The nail in systemic disease
The nails can provide useful clues for general physicians.
Clubbing (Fig. 13.24) is a bulbous enlargementof the terminal phalanx with an increase in the angle between the nail plate and the proximal fold to over 180° (Fig. 13.25). Its association with chronic lung disease and with cyanotic heart disease is well known. Rarely clubbing may be familial with no underlying cause. The mechanisms involved in its formation are still not known.
Koilonychia, a spooning and thinning of the nailplate, indicates iron deficiency (Fig. 13.26).
Colour changes: the ‘half-and-half’ nail, with awhite proximal and red or brown distal half, is seen in a minority of patients with chronic renal failure. Whitening of the nail plates may be related to hypo-albuminaemia, as in cirrhosis of the liver. Some drugs, notably antimalarials, antibiotics and phenothiazines, can discolour the nails.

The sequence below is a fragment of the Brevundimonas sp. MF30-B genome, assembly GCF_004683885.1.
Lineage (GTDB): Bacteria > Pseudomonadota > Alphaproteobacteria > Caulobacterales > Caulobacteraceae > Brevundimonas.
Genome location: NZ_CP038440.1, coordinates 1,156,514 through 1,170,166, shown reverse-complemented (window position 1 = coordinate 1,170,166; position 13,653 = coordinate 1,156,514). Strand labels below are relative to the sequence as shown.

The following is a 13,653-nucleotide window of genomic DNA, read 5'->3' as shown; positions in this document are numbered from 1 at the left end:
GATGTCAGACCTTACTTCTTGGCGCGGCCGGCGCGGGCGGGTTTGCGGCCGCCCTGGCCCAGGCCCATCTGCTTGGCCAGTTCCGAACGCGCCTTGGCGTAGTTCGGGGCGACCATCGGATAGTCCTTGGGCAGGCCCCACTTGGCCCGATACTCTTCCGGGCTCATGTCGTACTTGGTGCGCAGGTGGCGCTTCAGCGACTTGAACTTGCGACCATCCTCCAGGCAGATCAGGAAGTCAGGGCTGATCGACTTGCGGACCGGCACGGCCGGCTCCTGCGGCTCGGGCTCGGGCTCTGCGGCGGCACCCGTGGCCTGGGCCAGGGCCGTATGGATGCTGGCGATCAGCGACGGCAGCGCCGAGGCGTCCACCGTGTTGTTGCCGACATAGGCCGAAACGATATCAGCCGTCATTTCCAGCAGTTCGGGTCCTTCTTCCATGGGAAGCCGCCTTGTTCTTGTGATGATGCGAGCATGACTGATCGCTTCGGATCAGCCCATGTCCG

Beau’s lines are transverse grooves which appearsynchronously on all nails a few weeks after an acute illness, and which grow steadily out to the free margin (Fig. 13.26).
Connective tissue disorders: nail fold telangiectasia orerythema is a useful physical sign in dermatomyositis, systemic sclerosis and systemic lupus erythematosus (Fig. 13.27). In dermatomyositis the cuticles become shaggy, and in systemic sclerosis loss of finger pulp leads to overcurvature of the nail plates. Thin nails, with longitudinal ridging and sometimes partial onycholysis, are seen when the peripheral circulation is impaired, as in Raynaud’s phenomenon.
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